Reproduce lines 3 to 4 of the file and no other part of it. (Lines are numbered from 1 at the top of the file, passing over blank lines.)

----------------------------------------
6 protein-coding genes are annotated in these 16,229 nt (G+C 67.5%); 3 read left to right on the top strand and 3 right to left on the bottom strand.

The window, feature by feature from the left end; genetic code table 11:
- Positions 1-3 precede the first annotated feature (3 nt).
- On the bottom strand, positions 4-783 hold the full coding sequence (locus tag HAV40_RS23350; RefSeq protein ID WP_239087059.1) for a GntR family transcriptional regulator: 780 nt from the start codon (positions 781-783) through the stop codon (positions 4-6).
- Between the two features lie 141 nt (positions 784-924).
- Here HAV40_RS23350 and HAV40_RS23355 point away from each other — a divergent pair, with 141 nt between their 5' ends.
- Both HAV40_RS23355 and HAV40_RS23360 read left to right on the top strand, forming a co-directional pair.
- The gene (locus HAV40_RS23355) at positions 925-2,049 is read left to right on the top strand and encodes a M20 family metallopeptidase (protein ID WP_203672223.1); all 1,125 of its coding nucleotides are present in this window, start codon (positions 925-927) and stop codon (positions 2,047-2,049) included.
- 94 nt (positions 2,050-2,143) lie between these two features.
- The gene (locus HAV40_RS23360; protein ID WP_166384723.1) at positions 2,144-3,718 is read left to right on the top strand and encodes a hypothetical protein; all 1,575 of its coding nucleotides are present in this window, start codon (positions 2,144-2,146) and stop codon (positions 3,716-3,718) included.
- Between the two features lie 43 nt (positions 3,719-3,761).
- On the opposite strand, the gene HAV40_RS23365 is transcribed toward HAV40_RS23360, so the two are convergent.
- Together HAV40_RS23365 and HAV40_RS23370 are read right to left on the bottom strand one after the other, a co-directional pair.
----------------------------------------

- Positions 1-3 precede the first annotated feature (3 nt).
- On the bottom strand, positions 4-783 hold the full coding sequence (locus tag HAV40_RS23350; RefSeq protein ID WP_239087059.1) for a GntR family transcriptional regulator: 780 nt from the start codon (positions 781-783) through the stop codon (positions 4-6).